Why Is Change So Feared in College Football?

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Why Is Change So Feared in College Football?
Charles Rex Arbogast/AP Images

Over the weekend, I stumbled upon a conversation between two gentlemen at the gym. Each was no younger than 40 and older than 55. The topic of their treadmill-strolling discussion centered on Northwestern and the possibility of players unionizing.

Had you started eavesdropping 20 seconds after I tuned in, you could have assumed that they were discussing the end of days, or even worse, prohibition.

That's how quickly the tone set and stayed its course.

"This will be catastrophic," the man said, firing up the treadmill nearest to mine. "The sport will be doomed," the other responded, changing the channel on the small television just a few feet from his face.

Not once were the actual issues of the matter addressed. One of the two referred to Northwestern football head coach Pat Fitzgerald as Sam Fitzgerald, but that didn't disrupt this game of doomsday ping-pong. It continueddeepened, even.

As they continued voicing their displeasure, they didn't care to touch on the important parts of the conversation that unionization hoped to address—things like scholarship protection, health care and some of the life-after-football issues the players were fighting for.

Instead, they shifted the focus back on themselves and how this potential change would impact their idea and consumption of the sport moving forward.

"The union isn't a bad idea; it's a terrible idea, mainly because it's extraordinarily inconvenient and no one is interfering with our tailgating."

There are both pros and cons that come with a movement of this magnitude, and the word "union" rarely leaves much room for middle takes. This is not meant to be a pro-union pitch or a profile of two treadmill users.

This is meant to highlight the issues with change and, more specifically, pinpoint how seamlessly we can turn these conversations about us rather than the issues at hand. This mindset, our mindsets, are beginning to trump all.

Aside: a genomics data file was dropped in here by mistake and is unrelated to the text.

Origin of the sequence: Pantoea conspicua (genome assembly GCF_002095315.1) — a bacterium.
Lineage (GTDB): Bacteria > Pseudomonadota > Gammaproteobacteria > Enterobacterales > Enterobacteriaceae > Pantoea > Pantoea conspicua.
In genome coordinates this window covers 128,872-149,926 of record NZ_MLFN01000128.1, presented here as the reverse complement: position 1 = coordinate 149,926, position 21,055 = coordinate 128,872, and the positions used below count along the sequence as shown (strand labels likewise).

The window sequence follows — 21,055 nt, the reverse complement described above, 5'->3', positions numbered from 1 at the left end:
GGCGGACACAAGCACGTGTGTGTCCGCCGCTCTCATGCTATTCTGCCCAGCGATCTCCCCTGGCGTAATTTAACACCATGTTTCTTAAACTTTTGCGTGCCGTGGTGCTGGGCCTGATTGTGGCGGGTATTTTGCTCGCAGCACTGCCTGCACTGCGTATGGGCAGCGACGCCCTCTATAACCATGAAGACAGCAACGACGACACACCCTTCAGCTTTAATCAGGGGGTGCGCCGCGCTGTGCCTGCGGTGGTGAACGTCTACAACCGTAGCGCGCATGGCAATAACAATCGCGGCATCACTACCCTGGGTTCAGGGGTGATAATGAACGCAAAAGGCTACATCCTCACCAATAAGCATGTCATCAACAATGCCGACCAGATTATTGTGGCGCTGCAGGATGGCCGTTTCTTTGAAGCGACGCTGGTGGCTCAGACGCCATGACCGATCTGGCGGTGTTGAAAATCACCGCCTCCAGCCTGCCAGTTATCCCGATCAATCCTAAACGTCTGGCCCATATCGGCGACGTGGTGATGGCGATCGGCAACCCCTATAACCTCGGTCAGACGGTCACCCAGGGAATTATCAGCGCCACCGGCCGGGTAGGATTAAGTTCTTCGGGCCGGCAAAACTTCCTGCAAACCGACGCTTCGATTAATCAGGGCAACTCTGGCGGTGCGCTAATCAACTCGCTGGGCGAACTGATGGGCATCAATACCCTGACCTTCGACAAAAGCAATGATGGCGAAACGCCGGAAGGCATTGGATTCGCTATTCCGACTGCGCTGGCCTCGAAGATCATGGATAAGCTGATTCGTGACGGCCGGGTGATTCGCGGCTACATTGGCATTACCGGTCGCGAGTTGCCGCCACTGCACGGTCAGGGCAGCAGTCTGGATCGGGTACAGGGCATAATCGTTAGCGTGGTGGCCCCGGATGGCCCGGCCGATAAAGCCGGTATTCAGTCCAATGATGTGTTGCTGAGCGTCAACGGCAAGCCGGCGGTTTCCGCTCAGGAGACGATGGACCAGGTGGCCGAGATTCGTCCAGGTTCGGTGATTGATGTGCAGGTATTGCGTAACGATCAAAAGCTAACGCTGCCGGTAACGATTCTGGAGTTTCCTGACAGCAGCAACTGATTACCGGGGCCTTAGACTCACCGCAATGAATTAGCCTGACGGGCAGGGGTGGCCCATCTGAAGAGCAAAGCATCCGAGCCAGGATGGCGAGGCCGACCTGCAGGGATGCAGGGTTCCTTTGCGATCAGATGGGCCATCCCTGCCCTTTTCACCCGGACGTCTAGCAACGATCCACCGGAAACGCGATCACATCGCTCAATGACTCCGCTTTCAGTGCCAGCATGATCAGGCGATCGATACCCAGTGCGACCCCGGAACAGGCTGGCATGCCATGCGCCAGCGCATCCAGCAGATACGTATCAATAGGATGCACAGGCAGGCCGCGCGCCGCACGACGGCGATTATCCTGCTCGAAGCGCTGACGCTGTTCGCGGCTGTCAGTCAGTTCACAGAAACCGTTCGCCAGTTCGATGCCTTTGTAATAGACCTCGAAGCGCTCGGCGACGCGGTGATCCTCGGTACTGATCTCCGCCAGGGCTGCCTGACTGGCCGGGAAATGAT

Charles Rex Arbogast

Down the road in Evanston, Illinois, roughly 30 miles from the treadmill venting session, the 76 eligible Northwestern football players had cast their union votes roughly 48 hours earlier.

Although the final verdict won't be known for some time, early indications are it did not go particularly well for pro-union supporters. Somewhere along the way, shortly after the momentum was picking up, it all fell apart.

Chris Emma of Scout.com reported that "no" was a popular selection in Evanston on voting day:

An already complicated situation will likely become more complicated before it's resolvedeven with the vote all but seemingly solved.

After ruling that Northwestern players were employees in March, the National Labor Relations Board announced it would review its decision after a request by the school:

The National Labor Relations Board has granted Northwestern University's Request for Review of the Regional Director's March 26, 2014 decision in 13-RC-121359. The Regional Director found the University's grant-in-aid scholarship football players are employees under the National Labor Relations Act. The election will take place on April 25, 2014 but the ballots will be impounded until the Board issues a decision affirming, modifying or reversing the Regional Director's decision.